Letter From Aleppo: ‘He Was Just 13 Years Old’

…this child whom we buried this afternoon…

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Archbishop Jean-Clément Jeanbart, the Melkite Metropolitan of Aleppo, Syria, writes:
He was just 13, our poor Fouad Banna, this child whom we buried this afternoon – we, his sister Rosy, his close family members and myself. His two parents, both also gravely wounded, were not present at his sorrowful funeral ceremony, for they themselves are hanging between life and death, in intensive care. The three of them were in their apartment the day before yesterday, in the evening, when the building collapsed after being struck by one of the many rockets fired from the rebel side into our Christian quarter in the city of Aleppo. Of his immediate family the only one present at his funeral was poor Rosy, his sister, a young student aged 17. When I asked her if there was anything I could do to help her, the only thing she said to me was, “Father, I beg you, ask the Lord to heal my two parents.”
Rosy has been left terribly alone. She is in mourning, together with many other Christians, as I write these words. They have been devastated following this umpteenth tragedy that has befallen our innocent families in this city, ravaged by the continuing and savage bombardments by the jihadists who, after having destroyed everything we have, are now daily terrorizing the population and doing everything they can to prevent our people, who are innocent and peaceful, from simply living in their own homes – even to the extent of trying to wipe them out if they stay on in the country. There were five people in the Christian quarter who were slaughtered along with Fouad that day. How much suffering and unhappiness they have subjected us to, for more than four years now, these brutal and pitiless assailants! They want to rule the world and claim to be obeying God in their attempts to impose, by force and violence, their outdated way of life and their archaic laws on every human being in the world. Are you still there?, My friends ask me: What are you waiting for to leave?
The reason we are holding out, we Christians, despite everything that happens to us, is deeply rooted in the history of our Church, which is that of the earliest Christians. We have been here in Syria ever since the return of our brethren from Jerusalem, right from the earliest days. They had been baptized by the apostles themselves, as we are told in the Acts of the Apostles. We owe our origins to those Jews of the Diaspora who regularly made their traditional pilgrimage to Jerusalem for the feast of Pentecost each year. Paul was baptized, confirmed, ordained to the priesthood and sent out to preach the good news to the world by our forefathers in Damascus. The Christians who are suffering here today are the descendants of Christian believers who have remained faithful to Christ for 2,000 years and who had the courage to pay with their lives for their unwavering fidelity to the Church of the Word Incarnate, who has always been the Alpha and the Omega of their existence.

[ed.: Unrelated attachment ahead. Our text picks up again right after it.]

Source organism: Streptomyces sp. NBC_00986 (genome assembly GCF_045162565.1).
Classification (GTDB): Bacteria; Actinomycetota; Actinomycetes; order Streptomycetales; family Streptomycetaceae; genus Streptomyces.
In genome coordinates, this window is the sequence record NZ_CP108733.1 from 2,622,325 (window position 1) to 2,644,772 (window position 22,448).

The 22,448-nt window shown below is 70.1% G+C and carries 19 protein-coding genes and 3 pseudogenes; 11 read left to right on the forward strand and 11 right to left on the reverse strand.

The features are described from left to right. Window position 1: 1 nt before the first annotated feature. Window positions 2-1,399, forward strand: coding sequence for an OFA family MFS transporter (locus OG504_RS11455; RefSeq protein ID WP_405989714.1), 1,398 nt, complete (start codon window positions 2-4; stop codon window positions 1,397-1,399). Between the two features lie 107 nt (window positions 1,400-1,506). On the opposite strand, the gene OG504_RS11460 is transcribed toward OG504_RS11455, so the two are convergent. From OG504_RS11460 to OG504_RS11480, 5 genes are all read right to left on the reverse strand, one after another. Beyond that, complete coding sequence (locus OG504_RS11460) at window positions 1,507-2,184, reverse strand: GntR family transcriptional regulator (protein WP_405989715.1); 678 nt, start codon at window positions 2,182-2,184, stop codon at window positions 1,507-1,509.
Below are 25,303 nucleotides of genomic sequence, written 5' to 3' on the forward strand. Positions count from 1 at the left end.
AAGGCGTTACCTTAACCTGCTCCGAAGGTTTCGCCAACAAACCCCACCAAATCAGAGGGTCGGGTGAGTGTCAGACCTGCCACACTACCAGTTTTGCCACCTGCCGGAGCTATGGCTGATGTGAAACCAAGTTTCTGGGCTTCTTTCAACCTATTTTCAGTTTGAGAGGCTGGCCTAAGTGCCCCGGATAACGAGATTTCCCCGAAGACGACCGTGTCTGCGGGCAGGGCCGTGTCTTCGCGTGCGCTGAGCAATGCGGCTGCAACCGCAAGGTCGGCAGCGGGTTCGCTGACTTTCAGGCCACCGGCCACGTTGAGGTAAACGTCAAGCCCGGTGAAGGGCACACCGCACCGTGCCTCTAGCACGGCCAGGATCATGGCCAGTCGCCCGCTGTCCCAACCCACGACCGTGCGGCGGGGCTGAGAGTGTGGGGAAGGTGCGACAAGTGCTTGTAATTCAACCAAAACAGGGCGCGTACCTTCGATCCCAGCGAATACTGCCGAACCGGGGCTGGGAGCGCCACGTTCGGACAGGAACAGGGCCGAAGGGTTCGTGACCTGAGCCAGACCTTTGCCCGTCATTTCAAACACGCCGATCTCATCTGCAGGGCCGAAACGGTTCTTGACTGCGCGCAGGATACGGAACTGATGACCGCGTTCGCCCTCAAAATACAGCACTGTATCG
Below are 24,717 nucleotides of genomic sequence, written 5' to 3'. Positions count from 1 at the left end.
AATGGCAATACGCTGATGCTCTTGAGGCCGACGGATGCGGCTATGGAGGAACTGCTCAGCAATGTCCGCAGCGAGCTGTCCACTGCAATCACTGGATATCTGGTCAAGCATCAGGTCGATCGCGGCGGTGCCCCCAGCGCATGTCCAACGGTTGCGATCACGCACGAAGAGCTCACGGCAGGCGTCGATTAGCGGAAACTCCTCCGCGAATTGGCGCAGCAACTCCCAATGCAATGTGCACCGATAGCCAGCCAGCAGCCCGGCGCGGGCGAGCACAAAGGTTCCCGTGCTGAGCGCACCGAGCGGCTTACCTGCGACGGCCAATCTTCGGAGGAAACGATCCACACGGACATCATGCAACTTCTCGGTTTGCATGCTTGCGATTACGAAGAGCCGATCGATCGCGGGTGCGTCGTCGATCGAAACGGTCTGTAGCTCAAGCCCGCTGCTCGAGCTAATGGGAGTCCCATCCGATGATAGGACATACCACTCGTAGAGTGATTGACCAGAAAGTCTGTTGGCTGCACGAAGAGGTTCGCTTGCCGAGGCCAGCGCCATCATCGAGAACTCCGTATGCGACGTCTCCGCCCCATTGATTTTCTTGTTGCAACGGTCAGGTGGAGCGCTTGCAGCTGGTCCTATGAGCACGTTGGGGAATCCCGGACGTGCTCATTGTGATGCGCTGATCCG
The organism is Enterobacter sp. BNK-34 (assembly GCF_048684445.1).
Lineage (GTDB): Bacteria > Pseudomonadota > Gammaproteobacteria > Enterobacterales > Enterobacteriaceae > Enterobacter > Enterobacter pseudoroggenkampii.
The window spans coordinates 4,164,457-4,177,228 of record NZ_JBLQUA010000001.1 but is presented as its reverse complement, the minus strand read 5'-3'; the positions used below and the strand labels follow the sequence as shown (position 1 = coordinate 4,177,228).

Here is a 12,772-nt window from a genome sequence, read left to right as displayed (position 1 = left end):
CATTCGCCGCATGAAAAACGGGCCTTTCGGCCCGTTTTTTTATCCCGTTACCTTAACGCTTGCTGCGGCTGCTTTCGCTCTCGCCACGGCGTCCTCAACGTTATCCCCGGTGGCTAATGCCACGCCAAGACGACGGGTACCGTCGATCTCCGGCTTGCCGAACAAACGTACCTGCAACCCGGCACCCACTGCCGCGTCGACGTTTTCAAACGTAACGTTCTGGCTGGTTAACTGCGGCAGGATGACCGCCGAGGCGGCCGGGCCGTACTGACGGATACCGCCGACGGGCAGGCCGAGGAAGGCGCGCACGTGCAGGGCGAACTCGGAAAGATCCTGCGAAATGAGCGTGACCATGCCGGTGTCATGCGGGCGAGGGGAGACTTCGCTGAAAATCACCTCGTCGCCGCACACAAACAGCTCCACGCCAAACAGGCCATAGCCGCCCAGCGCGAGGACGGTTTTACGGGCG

Our resistance also has to do with our belonging to this nation of Syria, the country we love and cherish for the fact that we have lived here for centuries, for everything it has given us in the past and for everything that it can still offer us in the future. We lived here before, for decades, respected, happy and at peace, and we hope, after this unjust and ignoble war that has been inflicted on us for I know not what reason, that we will be able to find here a new economic revival and a civil society still more open to individual liberty and the diversity of its various different social elements. Our resistance is part of our struggle for the sake of a better tomorrow, tomorrow where every man will be fully respected in his right to choose his own faith and to live it without hindrance, following the religion to which, in all conscience, he feels moved to adhere.
We, the Christians of Syria, have more need than ever today of our brothers in the West. We have need of their prayers and of their support. We need their constant and decisive advocacy with their political representatives and their governments. It is time for these gentlemen to consider our terrible sufferings and to change their attitude towards us. We hope that they will understand, once and for all, that we are determined to remain in our own country. This is a vital need for us and it represents an obvious and inalienable human right; it means as much to us as our life itself.
Archbishop Jeanbart is the Melkite Metropolitan of Aleppo, Syria. He sent this letter to Aid to the Church in Need.

Aid to the Church in Need is an international Catholic charity under the guidance of the Holy See, providing assistance to the suffering and persecuted Church in more than 140 countries. www.churchinneed.org (USA); www.acnuk.org (UK); www.aidtochurch.org (AUS); www.acnireland.org (IRL); www.acn-aed-ca.org (CAN) www.acnmalta.org (Malta)

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Archbishop Jean-Clément Jeanbart

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